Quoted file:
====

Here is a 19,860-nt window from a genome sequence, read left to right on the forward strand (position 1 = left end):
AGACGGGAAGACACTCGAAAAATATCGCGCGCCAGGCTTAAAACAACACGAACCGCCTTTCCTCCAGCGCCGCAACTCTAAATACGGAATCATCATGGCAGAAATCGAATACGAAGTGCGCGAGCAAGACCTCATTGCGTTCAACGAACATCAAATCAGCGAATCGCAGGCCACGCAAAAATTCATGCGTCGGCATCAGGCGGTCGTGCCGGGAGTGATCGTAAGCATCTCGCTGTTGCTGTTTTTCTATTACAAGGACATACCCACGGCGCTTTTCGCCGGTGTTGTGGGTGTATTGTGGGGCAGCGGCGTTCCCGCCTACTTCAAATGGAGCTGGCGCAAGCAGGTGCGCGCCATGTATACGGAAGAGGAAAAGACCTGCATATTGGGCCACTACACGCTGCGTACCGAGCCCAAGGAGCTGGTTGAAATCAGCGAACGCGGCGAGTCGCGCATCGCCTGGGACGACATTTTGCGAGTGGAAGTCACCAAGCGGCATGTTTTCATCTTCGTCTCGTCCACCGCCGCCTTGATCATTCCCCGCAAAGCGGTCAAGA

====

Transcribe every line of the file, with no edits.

Here is a 19,860-nt window from a genome sequence, read left to right on the forward strand (position 1 = left end):
AGACGGGAAGACACTCGAAAAATATCGCGCGCCAGGCTTAAAACAACACGAACCGCCTTTCCTCCAGCGCCGCAACTCTAAATACGGAATCATCATGGCAGAAATCGAATACGAAGTGCGCGAGCAAGACCTCATTGCGTTCAACGAACATCAAATCAGCGAATCGCAGGCCACGCAAAAATTCATGCGTCGGCATCAGGCGGTCGTGCCGGGAGTGATCGTAAGCATCTCGCTGTTGCTGTTTTTCTATTACAAGGACATACCCACGGCGCTTTTCGCCGGTGTTGTGGGTGTATTGTGGGGCAGCGGCGTTCCCGCCTACTTCAAATGGAGCTGGCGCAAGCAGGTGCGCGCCATGTATACGGAAGAGGAAAAGACCTGCATATTGGGCCACTACACGCTGCGTACCGAGCCCAAGGAGCTGGTTGAAATCAGCGAACGCGGCGAGTCGCGCATCGCCTGGGACGACATTTTGCGAGTGGAAGTCACCAAGCGGCATGTTTTCATCTTCGTCTCGTCCACCGCCGCCTTGATCATTCCCCGCAAAGCGGTCAAGA